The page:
Did you know the US Dept. of Health
and Human Services holds a patent on
CANNABINOIDS AS ANTIOXIDANTS &
US Pat. No. 6,630,507
SOME COMMON TERMS:
Cannabinoiods – a class of chemical compounds
that activate specific receptors in the brain. At
least 85 have been isolated from the cannabis plant
alone, all exhibiting varying effects; THC is the most
CBD (Cannabidiol) – non-psychoactive cannabinoid
known for its cancer-fighting properties as well
as relief of epilepsy, inflammation, anxiety, cough,
congestion, and nausea. CBD can be used to
modulate the psychoactivity of THC, reducing
anxiety and paranoia but amplifying the medicinal
Decarboxylation – the process of removing
a carbon molecule from CBDA/THCA thereby
“activating” it into CBD/THC for cannabinoid
receptors. Decarboxylation happens when cannabis
is heated by smoking or vaporizing, and when
cannabis is cooked into oil/butter.
Terpenes – compounds that modify the effects
of THC and other cannabinoids, and impact the
medicinal effect of the strain as well as smell and
taste characteristics. Terpenes are being used
to fingerprint and identify each strain to better
understand their physiological impacts.
THC (Tetrahydrocannabinol) – cannabinoid known
for its psychoactive properties and relief of pain and
MEDICAL USEFULNESS OF THE
Even if you have never touched cannabis, there are
cannabinoids in your body. Your endocannabinoid
system is a central regulatory system that affects a
wide range of biological processes, including appetite,
pain sensation, mood, sleep, and memory. Experts
believe that the main overall function of this system is
to regulate homeostasis.
Homeostasis is a key element in the biology of all
living things and is best described as the ability
to maintain stable internal conditions that are
necessary for survival. Most of the clinical conditions
patients present are a result of a failure to achieve
homeostasis, making the endocannabinoid system a
unique target for medical applications. Thus cannabis
has the potential to treat not only the symptoms of
disease, but the disease itself.
THE OTHER CANNABINOIDS
Marijuana contains its own inherent cannabinoids
that mimic and enhance those in the body with
varying, complex effects. These phytocannabinoids
and their sidekicks, the terpenes and flavonoids,
create an “entourage effect,” a team effort that
regulates, modulates, stimulates and protects
virtually every cell in the body.
Recent findings based on pre-clinical and human
studies show that Cannabidiol, or CBD, has anti-
inflammatory, antipsychotic, anticonvulsant,
anti-tumorigenic and pain-relieving properties. CBD
has also been shown to be effective against cancer,
Alzheimer’s, Parkinson’s, Huntington’s and multiple
sclerosis. It helps prevent and treat heart disease,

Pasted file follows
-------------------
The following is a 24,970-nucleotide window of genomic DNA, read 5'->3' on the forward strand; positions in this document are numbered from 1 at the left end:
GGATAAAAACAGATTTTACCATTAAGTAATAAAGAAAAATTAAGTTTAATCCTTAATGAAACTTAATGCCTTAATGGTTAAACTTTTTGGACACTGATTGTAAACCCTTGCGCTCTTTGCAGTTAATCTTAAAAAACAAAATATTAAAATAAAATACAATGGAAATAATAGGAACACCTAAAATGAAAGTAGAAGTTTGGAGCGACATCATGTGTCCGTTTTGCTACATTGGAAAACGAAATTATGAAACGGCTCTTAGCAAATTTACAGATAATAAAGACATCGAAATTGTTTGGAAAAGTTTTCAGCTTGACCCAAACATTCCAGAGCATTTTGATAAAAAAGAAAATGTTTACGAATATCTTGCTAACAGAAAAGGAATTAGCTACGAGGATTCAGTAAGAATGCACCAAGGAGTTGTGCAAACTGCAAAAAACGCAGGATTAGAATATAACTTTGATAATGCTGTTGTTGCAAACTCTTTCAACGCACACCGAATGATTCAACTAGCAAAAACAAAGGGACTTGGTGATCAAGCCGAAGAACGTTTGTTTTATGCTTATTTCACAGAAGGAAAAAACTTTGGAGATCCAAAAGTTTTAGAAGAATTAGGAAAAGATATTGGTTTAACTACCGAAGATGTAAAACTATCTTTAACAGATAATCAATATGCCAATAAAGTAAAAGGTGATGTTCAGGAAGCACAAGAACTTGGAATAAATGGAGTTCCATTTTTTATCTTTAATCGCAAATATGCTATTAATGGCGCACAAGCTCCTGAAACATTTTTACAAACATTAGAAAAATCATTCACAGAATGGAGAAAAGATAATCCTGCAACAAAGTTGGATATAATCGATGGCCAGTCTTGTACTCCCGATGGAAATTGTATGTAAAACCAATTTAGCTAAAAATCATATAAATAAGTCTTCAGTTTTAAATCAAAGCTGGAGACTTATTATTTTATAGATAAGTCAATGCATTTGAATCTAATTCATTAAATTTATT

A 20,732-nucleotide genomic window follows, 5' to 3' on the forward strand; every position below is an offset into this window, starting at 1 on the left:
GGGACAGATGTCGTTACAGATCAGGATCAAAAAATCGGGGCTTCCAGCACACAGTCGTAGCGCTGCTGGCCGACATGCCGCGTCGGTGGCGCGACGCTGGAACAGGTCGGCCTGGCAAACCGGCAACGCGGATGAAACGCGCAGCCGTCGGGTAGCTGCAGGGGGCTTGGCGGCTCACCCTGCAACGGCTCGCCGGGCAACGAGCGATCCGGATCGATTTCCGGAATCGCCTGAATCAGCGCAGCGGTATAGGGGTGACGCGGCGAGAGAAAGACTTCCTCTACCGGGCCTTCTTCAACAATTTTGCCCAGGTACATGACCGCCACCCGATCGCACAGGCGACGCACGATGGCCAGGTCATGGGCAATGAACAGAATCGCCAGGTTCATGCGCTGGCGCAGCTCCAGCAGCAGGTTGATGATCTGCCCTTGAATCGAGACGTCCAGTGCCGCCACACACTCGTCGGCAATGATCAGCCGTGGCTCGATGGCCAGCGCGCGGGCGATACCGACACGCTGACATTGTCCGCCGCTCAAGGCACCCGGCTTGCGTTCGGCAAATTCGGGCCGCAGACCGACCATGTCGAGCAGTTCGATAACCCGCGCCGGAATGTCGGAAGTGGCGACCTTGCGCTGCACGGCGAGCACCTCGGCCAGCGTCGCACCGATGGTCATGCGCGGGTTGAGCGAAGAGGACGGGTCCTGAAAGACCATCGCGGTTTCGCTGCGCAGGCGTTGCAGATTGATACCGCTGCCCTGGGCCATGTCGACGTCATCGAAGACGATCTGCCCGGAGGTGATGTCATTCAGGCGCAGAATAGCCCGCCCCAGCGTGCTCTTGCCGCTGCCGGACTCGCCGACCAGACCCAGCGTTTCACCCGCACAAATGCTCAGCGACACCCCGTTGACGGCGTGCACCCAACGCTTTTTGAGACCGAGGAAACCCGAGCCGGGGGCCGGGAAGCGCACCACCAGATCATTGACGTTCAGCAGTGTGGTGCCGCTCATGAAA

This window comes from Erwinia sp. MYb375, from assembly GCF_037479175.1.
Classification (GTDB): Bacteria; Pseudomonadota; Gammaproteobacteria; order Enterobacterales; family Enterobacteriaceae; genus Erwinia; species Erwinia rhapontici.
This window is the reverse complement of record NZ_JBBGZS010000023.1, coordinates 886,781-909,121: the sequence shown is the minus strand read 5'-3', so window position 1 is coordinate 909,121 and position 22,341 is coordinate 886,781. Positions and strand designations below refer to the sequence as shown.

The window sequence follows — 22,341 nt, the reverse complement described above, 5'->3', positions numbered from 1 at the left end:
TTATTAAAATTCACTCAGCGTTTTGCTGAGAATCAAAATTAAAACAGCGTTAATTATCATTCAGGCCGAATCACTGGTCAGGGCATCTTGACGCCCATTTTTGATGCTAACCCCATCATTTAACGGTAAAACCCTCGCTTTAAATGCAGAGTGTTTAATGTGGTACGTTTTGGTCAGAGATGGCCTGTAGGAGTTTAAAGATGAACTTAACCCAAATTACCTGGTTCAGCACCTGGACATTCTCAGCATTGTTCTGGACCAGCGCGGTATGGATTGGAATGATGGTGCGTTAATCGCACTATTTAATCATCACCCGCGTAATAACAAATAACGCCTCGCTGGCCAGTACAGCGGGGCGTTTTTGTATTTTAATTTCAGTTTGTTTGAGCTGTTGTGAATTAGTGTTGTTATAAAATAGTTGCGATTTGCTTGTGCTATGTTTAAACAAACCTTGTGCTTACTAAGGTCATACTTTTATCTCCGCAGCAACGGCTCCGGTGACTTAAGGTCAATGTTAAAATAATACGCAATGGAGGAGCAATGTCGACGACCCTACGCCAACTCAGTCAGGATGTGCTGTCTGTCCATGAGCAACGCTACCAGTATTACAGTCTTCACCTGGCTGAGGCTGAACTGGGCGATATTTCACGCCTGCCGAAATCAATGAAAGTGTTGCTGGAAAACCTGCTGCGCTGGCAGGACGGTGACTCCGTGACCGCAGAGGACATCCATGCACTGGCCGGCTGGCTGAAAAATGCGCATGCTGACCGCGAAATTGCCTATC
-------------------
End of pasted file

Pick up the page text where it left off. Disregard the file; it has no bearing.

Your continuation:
diabetes and stroke. It even appears to improve
psychological conditions like schizophrenia, social
anxiety disorder, depression and ADHD, often
working better than the drugs typically prescribed,
and with virtually no side effects. CBD has even
been shown in vitro to be effective against
the difficult-to-treat bacterial infection MRSA
(methicillin-resistant Staphylococcus aureus).
Another non-psychoactive cannabinoid,
Cannabigerol (CBG) has been shown to relieve
interocular pressure, making it useful against
glaucoma. Its anti-inflammatory properties have
been shown effective against gastrointestinal
disorders like IBS.
Cannabis is one of the most diverse plant species on
the planet, so all marijuana is not the same. The trick
to benefitting the most from this medicinal plant is
matching the right strain to the right patient ailment
and consuming it in the most effective way. This may
take a little trial and error before you find the right
combination for your unique needs. The good news
is that any negative side effects are generally mild,
especially compared against the horrific ones that
are associated with many pharmaceutical drugs.
BEYOND THE BUD:
METHODS OF MEDICATING
Some patients are apprehensive about smoking, but
studies have shown that marijuana smoke alone is
not associated with lung disease. However, there are
a number of alternative ways to medicate that are
healthier and more discreet.
Vaporizers gently heat the plant matter or
concentrate without combustion, so there is no
smoke and vastly reduced odors. There are many
types of vaporizer, ask a dispensary professional for
guidance on which is right for you.
Edibles are an excellent option, offering more precise
dosage control and longer-lasting relief. It may take
up to two hours to feel the effects, so use caution
until you know what works. Once the dosage is right,
edibles are safe, effective, and discreet.
Tinctures, drinkables, and other sublingual
applications have the advantages of an edible, but
are much faster-acting. Juicing raw cannabis leaves
is another option.
Concentrates (hash, wax, oil) are a higher potency
alternative which can be “dabbed” alone or on top of
flowers. Most require specialized equipment, please
consult a dispensary professional to learn more.
Note this is a general guide; terpenes, methods
of consumption, and even time of harvest will all
alter marijuana’s effects on the mind and body.
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